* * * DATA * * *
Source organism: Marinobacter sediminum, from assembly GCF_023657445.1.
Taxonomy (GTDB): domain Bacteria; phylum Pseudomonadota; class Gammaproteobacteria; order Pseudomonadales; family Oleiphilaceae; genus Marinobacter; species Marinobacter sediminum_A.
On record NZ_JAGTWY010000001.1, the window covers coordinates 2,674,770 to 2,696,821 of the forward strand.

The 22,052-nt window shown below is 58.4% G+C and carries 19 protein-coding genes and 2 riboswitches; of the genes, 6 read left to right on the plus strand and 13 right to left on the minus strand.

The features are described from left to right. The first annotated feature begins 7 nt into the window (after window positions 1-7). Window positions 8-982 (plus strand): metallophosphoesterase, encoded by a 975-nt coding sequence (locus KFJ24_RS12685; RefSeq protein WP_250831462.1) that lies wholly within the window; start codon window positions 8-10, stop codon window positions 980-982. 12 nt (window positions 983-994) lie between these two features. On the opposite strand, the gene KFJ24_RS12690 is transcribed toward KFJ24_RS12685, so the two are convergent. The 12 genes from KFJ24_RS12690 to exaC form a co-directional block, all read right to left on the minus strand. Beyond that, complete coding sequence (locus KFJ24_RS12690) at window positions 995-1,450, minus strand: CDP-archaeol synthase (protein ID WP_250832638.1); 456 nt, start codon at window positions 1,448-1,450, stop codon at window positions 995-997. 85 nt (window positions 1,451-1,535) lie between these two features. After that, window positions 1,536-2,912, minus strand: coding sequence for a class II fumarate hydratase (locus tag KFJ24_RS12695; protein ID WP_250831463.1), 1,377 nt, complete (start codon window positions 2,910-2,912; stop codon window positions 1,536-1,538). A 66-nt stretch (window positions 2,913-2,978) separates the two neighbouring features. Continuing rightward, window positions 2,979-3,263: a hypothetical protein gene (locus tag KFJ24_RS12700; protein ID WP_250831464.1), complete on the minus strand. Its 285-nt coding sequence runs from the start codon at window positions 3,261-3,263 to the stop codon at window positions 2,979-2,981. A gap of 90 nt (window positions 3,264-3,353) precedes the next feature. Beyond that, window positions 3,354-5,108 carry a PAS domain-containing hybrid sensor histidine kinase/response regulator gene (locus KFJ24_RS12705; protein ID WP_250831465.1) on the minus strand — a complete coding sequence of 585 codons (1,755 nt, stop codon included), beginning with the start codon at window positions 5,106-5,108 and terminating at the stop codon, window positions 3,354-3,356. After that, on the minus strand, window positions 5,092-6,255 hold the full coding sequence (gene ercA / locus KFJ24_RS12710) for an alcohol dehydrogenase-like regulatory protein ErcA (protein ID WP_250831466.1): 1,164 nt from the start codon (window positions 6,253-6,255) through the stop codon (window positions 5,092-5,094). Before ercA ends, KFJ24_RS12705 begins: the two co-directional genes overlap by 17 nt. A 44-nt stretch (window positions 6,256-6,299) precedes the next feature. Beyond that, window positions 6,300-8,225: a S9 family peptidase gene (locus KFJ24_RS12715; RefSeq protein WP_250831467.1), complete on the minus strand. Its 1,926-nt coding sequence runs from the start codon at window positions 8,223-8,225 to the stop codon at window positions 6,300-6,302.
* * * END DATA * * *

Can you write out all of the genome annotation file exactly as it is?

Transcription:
Source organism: Marinobacter sediminum, from assembly GCF_023657445.1.
Taxonomy (GTDB): domain Bacteria; phylum Pseudomonadota; class Gammaproteobacteria; order Pseudomonadales; family Oleiphilaceae; genus Marinobacter; species Marinobacter sediminum_A.
On record NZ_JAGTWY010000001.1, the window covers coordinates 2,674,770 to 2,696,821 of the forward strand.

The 22,052-nt window shown below is 58.4% G+C and carries 19 protein-coding genes and 2 riboswitches; of the genes, 6 read left to right on the plus strand and 13 right to left on the minus strand.

The features are described from left to right. The first annotated feature begins 7 nt into the window (after window positions 1-7). Window positions 8-982 (plus strand): metallophosphoesterase, encoded by a 975-nt coding sequence (locus KFJ24_RS12685; RefSeq protein WP_250831462.1) that lies wholly within the window; start codon window positions 8-10, stop codon window positions 980-982. 12 nt (window positions 983-994) lie between these two features. On the opposite strand, the gene KFJ24_RS12690 is transcribed toward KFJ24_RS12685, so the two are convergent. The 12 genes from KFJ24_RS12690 to exaC form a co-directional block, all read right to left on the minus strand. Beyond that, complete coding sequence (locus KFJ24_RS12690) at window positions 995-1,450, minus strand: CDP-archaeol synthase (protein ID WP_250832638.1); 456 nt, start codon at window positions 1,448-1,450, stop codon at window positions 995-997. 85 nt (window positions 1,451-1,535) lie between these two features. After that, window positions 1,536-2,912, minus strand: coding sequence for a class II fumarate hydratase (locus tag KFJ24_RS12695; protein ID WP_250831463.1), 1,377 nt, complete (start codon window positions 2,910-2,912; stop codon window positions 1,536-1,538). A 66-nt stretch (window positions 2,913-2,978) separates the two neighbouring features. Continuing rightward, window positions 2,979-3,263: a hypothetical protein gene (locus tag KFJ24_RS12700; protein ID WP_250831464.1), complete on the minus strand. Its 285-nt coding sequence runs from the start codon at window positions 3,261-3,263 to the stop codon at window positions 2,979-2,981. A gap of 90 nt (window positions 3,264-3,353) precedes the next feature. Beyond that, window positions 3,354-5,108 carry a PAS domain-containing hybrid sensor histidine kinase/response regulator gene (locus KFJ24_RS12705; protein ID WP_250831465.1) on the minus strand — a complete coding sequence of 585 codons (1,755 nt, stop codon included), beginning with the start codon at window positions 5,106-5,108 and terminating at the stop codon, window positions 3,354-3,356. After that, on the minus strand, window positions 5,092-6,255 hold the full coding sequence (gene ercA / locus KFJ24_RS12710) for an alcohol dehydrogenase-like regulatory protein ErcA (protein ID WP_250831466.1): 1,164 nt from the start codon (window positions 6,253-6,255) through the stop codon (window positions 5,092-5,094). Before ercA ends, KFJ24_RS12705 begins: the two co-directional genes overlap by 17 nt. A 44-nt stretch (window positions 6,256-6,299) precedes the next feature. Beyond that, window positions 6,300-8,225: a S9 family peptidase gene (locus KFJ24_RS12715; RefSeq protein WP_250831467.1), complete on the minus strand. Its 1,926-nt coding sequence runs from the start codon at window positions 8,223-8,225 to the stop codon at window positions 6,300-6,302.